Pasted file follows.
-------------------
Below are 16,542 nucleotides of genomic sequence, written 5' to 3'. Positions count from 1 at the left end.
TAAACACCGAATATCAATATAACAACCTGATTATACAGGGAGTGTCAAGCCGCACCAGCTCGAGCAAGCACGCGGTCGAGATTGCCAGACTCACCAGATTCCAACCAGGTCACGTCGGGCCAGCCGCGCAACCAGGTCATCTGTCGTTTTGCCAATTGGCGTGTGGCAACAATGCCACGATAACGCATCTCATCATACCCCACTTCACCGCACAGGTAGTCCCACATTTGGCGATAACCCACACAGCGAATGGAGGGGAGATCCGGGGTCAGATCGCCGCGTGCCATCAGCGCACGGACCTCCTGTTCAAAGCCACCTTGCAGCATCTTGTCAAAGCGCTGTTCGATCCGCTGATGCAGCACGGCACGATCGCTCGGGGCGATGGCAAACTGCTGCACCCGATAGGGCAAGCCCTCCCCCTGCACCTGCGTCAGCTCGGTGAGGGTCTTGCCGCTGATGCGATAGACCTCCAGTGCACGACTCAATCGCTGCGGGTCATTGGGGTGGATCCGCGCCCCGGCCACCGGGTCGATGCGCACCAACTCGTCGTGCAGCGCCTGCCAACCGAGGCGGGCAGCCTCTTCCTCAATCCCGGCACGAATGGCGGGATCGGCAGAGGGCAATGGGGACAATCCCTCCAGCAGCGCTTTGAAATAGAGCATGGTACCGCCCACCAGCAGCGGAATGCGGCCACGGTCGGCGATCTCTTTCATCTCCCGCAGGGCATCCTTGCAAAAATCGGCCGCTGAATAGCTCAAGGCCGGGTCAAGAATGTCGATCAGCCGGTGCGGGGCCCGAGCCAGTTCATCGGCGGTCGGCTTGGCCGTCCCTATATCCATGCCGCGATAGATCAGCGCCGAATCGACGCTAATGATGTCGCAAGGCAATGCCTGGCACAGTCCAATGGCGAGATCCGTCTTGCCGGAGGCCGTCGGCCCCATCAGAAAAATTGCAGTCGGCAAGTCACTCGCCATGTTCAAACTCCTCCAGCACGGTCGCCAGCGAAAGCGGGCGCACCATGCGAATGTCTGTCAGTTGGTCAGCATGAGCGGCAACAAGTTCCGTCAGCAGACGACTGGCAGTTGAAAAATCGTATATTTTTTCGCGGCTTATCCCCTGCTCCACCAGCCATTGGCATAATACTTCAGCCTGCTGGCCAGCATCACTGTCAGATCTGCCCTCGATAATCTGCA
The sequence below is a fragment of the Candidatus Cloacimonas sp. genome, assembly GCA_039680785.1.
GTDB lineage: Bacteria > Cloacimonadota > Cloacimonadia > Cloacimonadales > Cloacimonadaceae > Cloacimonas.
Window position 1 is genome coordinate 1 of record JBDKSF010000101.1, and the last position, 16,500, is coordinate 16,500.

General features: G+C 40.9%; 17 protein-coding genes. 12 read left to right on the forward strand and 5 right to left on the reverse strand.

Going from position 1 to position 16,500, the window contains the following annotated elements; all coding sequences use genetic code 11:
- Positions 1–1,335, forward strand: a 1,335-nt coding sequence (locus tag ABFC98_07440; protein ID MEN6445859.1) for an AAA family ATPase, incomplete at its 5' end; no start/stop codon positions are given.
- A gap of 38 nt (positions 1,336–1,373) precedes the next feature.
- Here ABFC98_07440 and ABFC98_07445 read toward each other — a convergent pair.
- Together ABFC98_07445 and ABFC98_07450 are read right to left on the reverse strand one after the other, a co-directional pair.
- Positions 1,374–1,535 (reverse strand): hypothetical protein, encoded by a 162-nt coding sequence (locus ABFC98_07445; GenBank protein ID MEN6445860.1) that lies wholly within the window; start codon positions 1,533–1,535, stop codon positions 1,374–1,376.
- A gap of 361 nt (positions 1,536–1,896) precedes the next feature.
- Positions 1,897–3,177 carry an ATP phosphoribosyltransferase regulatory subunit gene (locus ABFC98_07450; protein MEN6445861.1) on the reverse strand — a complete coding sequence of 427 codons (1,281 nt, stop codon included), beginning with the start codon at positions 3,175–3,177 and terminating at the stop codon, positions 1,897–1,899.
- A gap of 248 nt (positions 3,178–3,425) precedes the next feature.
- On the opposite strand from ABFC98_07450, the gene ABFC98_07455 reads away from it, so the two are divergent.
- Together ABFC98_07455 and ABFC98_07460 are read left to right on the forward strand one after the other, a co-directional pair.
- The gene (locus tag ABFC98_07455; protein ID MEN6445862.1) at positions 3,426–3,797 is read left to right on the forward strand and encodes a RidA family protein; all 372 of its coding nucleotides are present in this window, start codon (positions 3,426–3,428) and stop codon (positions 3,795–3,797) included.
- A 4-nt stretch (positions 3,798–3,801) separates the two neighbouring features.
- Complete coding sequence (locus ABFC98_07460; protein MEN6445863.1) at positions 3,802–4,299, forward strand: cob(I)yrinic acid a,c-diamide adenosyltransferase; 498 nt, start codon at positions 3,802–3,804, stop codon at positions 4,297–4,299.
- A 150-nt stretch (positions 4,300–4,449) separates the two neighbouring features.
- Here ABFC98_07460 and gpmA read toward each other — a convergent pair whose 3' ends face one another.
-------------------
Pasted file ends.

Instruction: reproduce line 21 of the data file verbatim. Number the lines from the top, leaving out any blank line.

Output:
- A 150-nt stretch (positions 4,300–4,449) separates the two neighbouring features.